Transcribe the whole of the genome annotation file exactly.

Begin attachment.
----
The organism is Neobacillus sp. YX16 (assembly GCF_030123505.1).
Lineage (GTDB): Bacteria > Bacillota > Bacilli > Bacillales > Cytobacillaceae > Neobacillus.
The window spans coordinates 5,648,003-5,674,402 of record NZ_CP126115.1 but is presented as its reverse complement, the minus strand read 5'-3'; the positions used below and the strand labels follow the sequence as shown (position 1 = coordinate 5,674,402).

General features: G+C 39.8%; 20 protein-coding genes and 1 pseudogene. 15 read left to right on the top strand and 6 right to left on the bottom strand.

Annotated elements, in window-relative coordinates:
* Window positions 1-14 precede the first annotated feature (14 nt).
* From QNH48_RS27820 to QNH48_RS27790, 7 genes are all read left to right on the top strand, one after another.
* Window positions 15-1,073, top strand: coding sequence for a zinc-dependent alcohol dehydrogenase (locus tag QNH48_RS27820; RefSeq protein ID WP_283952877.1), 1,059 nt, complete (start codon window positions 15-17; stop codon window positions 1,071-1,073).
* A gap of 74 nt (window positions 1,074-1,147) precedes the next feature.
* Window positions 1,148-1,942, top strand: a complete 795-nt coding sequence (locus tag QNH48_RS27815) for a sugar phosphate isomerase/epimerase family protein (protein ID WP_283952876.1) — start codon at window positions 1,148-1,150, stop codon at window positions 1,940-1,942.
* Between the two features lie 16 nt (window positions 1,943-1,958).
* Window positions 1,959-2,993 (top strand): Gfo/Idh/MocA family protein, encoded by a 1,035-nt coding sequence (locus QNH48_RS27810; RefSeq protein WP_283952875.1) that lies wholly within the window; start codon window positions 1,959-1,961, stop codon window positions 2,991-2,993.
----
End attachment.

The organism is Neobacillus sp. YX16 (assembly GCF_030123505.1).
Lineage (GTDB): Bacteria > Bacillota > Bacilli > Bacillales > Cytobacillaceae > Neobacillus.
The window spans coordinates 5,648,003-5,674,402 of record NZ_CP126115.1 but is presented as its reverse complement, the minus strand read 5'-3'; the positions used below and the strand labels follow the sequence as shown (position 1 = coordinate 5,674,402).

General features: G+C 39.8%; 20 protein-coding genes and 1 pseudogene. 15 read left to right on the top strand and 6 right to left on the bottom strand.

Annotated elements, in window-relative coordinates:
* Window positions 1-14 precede the first annotated feature (14 nt).
* From QNH48_RS27820 to QNH48_RS27790, 7 genes are all read left to right on the top strand, one after another.
* Window positions 15-1,073, top strand: coding sequence for a zinc-dependent alcohol dehydrogenase (locus tag QNH48_RS27820; RefSeq protein ID WP_283952877.1), 1,059 nt, complete (start codon window positions 15-17; stop codon window positions 1,071-1,073).
* A gap of 74 nt (window positions 1,074-1,147) precedes the next feature.
* Window positions 1,148-1,942, top strand: a complete 795-nt coding sequence (locus tag QNH48_RS27815) for a sugar phosphate isomerase/epimerase family protein (protein ID WP_283952876.1) — start codon at window positions 1,148-1,150, stop codon at window positions 1,940-1,942.
* Between the two features lie 16 nt (window positions 1,943-1,958).
* Window positions 1,959-2,993 (top strand): Gfo/Idh/MocA family protein, encoded by a 1,035-nt coding sequence (locus QNH48_RS27810; RefSeq protein WP_283952875.1) that lies wholly within the window; start codon window positions 1,959-1,961, stop codon window positions 2,991-2,993.